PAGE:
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Double Vision

Dir: Kuo-fu Chen
2002
Double Vision transplants a Seven-like serial killer tale into Taiwan and a strange Daoist cult.
Victims believe themselves to be drowning or burning alive, and die appropriately. Could it be “pure evil” or some strange sort of science? Enter an American expert on serial killers (David Morse) and a workaholic cop (Tony Leung–the other one) who has been ostracized for exposing corruption. The buddy cop dynamics are out of an X-Files episode, as is the set-up, but Double Vision transcends its rather cliched beginnings and veers off into something dark and menacing. The truth here lies somewhere between science and religion, and both men are right in their own way while being wrong in more important ways (ie. those that would save lives).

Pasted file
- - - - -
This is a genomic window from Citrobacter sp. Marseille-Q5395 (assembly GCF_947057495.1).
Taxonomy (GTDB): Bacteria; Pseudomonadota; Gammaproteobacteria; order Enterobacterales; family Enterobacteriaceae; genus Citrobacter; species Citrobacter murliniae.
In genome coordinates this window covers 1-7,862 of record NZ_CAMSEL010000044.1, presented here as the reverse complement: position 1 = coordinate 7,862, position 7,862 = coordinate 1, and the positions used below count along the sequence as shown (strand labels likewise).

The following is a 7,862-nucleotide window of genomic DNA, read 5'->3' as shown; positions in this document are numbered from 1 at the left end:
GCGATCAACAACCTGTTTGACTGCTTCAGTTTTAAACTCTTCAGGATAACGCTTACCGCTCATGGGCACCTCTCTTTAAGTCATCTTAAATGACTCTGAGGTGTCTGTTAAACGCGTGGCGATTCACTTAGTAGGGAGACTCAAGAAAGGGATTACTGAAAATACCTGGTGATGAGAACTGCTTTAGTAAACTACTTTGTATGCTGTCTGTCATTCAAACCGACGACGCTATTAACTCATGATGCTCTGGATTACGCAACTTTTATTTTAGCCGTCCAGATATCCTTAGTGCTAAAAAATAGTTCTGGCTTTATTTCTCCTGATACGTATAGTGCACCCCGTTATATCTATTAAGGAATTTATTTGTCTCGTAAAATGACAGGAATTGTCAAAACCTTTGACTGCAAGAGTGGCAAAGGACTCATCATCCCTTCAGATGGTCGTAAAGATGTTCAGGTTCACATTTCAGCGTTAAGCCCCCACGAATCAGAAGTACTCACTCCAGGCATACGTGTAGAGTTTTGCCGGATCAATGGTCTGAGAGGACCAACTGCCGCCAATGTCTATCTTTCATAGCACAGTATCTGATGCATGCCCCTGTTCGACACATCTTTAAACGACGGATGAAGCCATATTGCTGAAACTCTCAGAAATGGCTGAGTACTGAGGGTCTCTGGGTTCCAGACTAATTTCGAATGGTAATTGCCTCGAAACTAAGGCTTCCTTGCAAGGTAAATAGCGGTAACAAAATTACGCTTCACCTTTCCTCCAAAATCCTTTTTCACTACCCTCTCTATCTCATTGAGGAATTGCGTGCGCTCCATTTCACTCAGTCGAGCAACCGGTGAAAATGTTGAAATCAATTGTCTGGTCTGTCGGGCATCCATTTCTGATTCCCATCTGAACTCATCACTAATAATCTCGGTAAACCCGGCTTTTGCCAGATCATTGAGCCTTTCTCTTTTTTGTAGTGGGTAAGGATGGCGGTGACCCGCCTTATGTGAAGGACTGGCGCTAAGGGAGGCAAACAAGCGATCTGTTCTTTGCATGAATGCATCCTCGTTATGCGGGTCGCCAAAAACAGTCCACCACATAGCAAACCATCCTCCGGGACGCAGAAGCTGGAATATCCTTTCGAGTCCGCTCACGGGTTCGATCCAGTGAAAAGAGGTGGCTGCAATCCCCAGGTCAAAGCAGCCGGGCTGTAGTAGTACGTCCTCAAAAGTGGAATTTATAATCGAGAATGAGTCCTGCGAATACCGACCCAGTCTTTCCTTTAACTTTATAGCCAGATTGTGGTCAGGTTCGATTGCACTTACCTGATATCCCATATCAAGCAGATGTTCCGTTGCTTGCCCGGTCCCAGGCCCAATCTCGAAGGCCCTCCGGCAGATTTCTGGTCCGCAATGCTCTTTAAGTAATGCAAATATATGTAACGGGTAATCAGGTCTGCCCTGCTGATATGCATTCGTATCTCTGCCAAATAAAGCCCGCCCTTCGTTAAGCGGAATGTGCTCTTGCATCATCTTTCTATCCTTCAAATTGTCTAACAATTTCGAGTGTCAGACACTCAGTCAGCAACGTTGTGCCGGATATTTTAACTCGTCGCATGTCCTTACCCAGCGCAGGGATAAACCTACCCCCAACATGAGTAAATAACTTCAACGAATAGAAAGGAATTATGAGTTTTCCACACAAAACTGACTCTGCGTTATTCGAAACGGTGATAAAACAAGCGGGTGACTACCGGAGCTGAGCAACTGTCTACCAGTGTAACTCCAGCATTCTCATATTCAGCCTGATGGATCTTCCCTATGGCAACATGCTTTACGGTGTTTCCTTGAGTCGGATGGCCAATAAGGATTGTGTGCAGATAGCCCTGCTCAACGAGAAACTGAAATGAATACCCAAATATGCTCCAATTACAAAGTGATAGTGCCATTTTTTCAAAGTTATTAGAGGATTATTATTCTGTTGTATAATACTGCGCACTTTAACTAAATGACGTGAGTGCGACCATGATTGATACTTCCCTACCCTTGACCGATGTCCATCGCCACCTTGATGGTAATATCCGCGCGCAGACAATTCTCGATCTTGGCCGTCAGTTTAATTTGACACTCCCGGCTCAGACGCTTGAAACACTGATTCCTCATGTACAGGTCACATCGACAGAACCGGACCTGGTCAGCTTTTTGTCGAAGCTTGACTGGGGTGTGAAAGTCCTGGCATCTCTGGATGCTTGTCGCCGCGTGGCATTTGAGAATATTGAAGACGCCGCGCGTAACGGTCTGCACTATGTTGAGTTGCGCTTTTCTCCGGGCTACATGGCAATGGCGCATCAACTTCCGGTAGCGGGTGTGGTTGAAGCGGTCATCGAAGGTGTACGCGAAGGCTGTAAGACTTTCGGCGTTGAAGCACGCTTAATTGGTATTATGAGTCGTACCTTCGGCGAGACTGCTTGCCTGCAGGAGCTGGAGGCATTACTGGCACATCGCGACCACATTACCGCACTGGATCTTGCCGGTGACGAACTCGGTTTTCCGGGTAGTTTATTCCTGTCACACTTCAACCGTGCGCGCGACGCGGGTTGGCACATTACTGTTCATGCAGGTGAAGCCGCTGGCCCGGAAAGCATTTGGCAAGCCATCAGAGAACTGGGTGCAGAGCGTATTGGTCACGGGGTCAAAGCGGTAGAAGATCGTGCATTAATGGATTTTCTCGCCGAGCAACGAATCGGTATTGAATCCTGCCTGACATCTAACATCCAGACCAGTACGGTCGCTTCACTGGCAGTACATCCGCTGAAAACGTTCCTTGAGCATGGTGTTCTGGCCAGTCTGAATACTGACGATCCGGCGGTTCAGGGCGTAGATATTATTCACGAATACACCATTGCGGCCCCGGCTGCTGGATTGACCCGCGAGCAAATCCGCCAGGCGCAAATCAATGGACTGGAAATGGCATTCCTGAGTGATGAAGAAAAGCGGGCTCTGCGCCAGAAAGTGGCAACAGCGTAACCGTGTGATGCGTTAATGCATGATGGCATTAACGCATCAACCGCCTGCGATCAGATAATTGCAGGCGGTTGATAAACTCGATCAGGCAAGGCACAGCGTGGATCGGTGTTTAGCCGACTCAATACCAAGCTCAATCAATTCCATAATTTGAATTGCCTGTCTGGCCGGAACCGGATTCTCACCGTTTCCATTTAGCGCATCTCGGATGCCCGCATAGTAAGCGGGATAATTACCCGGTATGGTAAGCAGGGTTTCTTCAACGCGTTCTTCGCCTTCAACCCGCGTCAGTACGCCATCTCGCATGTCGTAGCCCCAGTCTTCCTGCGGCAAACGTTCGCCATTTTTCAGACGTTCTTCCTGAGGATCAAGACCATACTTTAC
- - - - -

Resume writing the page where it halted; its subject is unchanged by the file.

I liked it more than I thought I would–a great pall of evil and corruption hung over the entire film, permeating even the police office where, supposedly, equilibrium can be found. There’s even a bloody massacre of cops’n’cultists in the third act that I never expected, but which have done Peckinpah proud. Morse, who is best known for being in nearly every Stephen King tele-movie, but who I know as the cop that Bjork kills in “Dancer in the Dark,” keeps his dignity throughout in a project that so desperately wants to compete with the West. But it succeeds on what makes it particularly Taiwanese: the Daoist angle, the audience’s knowledge of Daoist visions of hell, and a lack of Hollywood structure near the end. Even in its sillier moments, it takes itself seriously, and manages to be chilling.

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